The Democratic Debate: Pragmatism or Idealism?

Watching a fifteen minute segment of last night’s democratic debate in New Hampshire would tell you all you need to know about the two remaining democratic candidates. With just two debaters on the stage, we were able to watch them address an issue, criticize each other’s views and respond to each other’s criticisms. During this segment, the MSNBC hosts were largely silence as the candidates, especially Hillary Clinton, shifted into attack mode, following the closely contested Iowa caucus.

Hillary argued that Bernie was conducting a smear campaign against her by suggesting that she had been bought by big Wall Street campaign donors, like Goldman Sachs, from whom she collected over $600,000 in speaking fees. Clinton could not deny that she took money from PACs, but she challenged Sanders to find any votes she ever made which were influenced by money. This was a safe challenge, since it’s difficult to prove anything about people’s intentions.

Bernie never pointed his finger directly at Secretary Clinton, but she is part of the establishment, which he argued needed to be dismantled. It’s true that his messages about government corruption were indirect attacks on her. But, what he said was never personal–it was a stretch, by Hillary Clinton, to portray his critique on campaign financing as dirty politics against her. While this exchange was entertaining, it was superficial. This somewhat heated roasting, however, sparked a more substantive interaction, which revealed differences in their philosophies of governance.

Their goals were quite similar. Hillary Clinton expressed agreement with the agenda Sanders set forth. She wanted health care for all, lower college costs, economic reform, etc. The issue, she argued, was how to achieve those goals. Hillary tried to portray herself as a “can do” woman. Choose her for two basic reasons: 1. the revolution the country needs will occur if we bring a woman’s perspective to office 2. she has the experience of fighting against special interests that will enable her to get the job done. Don’t choose Bernie Sanders, she argued, because he can’t keep his promises. In other words, a Sanders’ presidency would not be “change you can believe in.” Secretary Clinton’s criticism is right to an extent. Sanders has not answered the question about how he would get the job done. Sanders said he will lead a revolution that will give him a mandate for breaking up the too-big-to-fail banks and getting money out of politics. But, he doesn’t explain the steps he would take or tell us how he will address the problem of convincing all the people who won’t sign up for the government’s overthrow that he is right and they are wrong. This lack of detail allowed Hillary to paint Sanders as an idealist dreamer, a Don Quixotic, who has good intentions, but is too inexperienced or naïve to accomplish his objectives.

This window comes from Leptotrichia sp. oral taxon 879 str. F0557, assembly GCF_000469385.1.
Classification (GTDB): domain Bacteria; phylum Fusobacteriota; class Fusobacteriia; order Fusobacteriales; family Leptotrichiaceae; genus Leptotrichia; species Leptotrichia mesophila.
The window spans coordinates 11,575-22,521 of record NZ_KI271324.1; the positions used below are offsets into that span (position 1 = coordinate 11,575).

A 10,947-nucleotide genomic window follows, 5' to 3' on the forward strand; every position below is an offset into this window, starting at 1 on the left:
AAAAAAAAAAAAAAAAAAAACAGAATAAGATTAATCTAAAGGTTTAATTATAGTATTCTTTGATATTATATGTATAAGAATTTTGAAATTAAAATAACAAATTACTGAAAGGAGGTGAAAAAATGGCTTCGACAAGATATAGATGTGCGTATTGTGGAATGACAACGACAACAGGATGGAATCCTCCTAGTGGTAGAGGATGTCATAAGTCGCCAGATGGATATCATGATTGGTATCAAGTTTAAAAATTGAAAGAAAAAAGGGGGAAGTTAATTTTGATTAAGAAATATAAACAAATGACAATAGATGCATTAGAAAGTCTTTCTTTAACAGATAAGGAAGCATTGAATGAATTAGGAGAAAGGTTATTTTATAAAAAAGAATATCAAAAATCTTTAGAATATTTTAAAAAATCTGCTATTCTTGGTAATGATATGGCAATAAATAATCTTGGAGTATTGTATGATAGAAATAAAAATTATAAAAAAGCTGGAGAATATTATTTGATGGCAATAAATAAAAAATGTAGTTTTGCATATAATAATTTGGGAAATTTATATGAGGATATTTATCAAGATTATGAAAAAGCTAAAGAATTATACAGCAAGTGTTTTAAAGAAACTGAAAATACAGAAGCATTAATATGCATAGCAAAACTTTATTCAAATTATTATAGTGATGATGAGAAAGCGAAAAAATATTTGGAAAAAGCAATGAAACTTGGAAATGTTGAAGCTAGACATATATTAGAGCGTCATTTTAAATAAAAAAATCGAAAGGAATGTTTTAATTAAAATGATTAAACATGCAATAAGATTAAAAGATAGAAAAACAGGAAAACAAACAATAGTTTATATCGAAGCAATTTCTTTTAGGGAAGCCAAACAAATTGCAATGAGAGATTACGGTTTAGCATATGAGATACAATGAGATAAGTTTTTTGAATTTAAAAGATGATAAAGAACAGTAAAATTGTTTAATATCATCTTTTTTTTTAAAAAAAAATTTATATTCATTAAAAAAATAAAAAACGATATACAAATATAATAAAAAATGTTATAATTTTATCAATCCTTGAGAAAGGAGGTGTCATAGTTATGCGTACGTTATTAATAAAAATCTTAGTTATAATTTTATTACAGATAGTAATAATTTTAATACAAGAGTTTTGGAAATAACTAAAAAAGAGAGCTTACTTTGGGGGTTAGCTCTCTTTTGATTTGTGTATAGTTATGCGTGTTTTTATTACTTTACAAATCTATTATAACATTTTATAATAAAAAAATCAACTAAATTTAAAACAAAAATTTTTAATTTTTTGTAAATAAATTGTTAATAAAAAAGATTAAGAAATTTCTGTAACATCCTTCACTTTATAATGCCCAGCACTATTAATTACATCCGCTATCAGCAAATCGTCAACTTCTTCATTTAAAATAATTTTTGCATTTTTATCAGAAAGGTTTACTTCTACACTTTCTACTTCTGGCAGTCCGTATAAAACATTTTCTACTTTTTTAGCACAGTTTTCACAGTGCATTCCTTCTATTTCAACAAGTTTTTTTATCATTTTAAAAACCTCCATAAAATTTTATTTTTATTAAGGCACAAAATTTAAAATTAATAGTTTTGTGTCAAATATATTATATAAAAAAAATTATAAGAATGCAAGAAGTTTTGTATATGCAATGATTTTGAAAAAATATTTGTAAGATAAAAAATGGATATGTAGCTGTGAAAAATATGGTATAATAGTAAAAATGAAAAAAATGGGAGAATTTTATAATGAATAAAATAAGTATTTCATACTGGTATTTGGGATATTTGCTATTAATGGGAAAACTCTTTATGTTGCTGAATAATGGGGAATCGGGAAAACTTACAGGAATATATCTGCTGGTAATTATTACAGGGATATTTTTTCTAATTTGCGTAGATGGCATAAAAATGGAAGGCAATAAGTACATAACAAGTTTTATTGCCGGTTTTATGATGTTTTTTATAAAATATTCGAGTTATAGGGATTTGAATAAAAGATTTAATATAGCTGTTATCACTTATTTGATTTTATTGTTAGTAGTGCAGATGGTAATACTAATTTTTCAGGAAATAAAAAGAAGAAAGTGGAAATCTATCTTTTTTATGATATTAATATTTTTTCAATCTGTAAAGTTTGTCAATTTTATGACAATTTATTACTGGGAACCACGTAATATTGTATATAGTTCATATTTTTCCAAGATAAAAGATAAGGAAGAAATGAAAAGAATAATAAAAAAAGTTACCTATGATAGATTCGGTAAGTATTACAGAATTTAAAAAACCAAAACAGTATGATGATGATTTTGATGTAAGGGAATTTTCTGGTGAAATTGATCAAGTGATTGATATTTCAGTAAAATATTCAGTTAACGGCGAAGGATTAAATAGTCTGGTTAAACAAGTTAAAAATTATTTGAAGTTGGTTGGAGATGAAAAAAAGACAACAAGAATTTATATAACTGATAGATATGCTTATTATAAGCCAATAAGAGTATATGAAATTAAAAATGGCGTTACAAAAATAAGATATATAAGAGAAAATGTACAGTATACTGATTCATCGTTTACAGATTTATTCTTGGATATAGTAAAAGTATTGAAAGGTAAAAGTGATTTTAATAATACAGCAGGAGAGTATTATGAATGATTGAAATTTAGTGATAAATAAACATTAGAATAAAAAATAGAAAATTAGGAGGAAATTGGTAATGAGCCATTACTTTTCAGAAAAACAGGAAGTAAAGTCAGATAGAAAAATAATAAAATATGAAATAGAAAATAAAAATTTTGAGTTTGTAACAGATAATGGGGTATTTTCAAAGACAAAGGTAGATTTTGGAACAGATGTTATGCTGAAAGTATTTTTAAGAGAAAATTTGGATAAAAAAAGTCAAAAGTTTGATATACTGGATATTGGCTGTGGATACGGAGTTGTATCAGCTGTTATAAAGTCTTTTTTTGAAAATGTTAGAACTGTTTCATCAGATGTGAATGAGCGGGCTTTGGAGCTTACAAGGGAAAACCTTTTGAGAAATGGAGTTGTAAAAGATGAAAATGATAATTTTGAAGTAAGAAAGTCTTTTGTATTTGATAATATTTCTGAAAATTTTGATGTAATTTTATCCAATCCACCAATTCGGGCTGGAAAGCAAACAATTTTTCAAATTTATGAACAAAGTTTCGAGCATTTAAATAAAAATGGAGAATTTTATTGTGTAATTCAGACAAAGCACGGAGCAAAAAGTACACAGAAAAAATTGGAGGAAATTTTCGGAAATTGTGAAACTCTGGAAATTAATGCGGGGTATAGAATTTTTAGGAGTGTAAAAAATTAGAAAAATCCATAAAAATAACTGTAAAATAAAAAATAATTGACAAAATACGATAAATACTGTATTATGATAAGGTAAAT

The candidates have two different approaches to making the changes that appeal to most Democrats. Sanders wants to change the government from the outside. He is a long-standing critic who says the U.S. can no longer survive if it remains the same. We wonder, can he bring about the changes he promises? What’s interesting about this question is that it’s the same question people should be asking Hillary Clinton. She wants to change the system from the inside. She argues for incremental change, building upon Barrack Obama’s legacy. But, while her votes may not be for sale, she is a politician, drawing her sustenance from the status quo. Can someone whose election depends on large donors, remove them from the political process? Yes, she would say. Hmmm. While she does not appear to be as disingenuous as her husband, Bill, who allowed Democratic party donors to sleep in the Lincoln Bedroom for a hefty price ($5.4 million in 1985 and 1986), she does seem to speak more “lies to the powerless” than she “speaks truth to power.” Money buys access, if nothing else. We had that confirmed by the equal opportunity contributor, Donald Trump, not too long ago. Businesses would not contribute to campaigns if they did not think it would help them get something in return. In addition, there is another challenge facing Hillary’s can-do image. If Hillary were elected president, she would draw as much fire as her husband did, making it nearly impossible to get anything done through the normal legislative channels. The Benghazi hearings, for example, would only be the first volley in a Hillary Clinton presidency.

The Democrats’ answer to the question of who can most help the middle class may come down to their degree of frustration with the federal government. Do Democrats feel the need to call a repairperson, like Hillary, to tinker with the existing system, add a few new parts, and make things work as better? Do they want a pragmatist in office? Or, do the Democrats want to tear down today’s infrastructure and rebuild from the ground up? Should the Democrats nominate the salesperson who says the existing system is broken beyond repair? Do the Democrats want to pay for a new product? Do they want the idealist?

The Democrats’ choice between idealism and pragmatism is framed within the context of the far left’s perspective of the problems the U.S. faces; the Republicans’ choice is framed from the far right’s perspective. Republicans too are deciding between idealism and pragmatism, with some candidates wanting to overthrow the existing government and others hoping to reform it from within. Lean left, lean right, pragmatist or idealist? The presidential decision-making grid.

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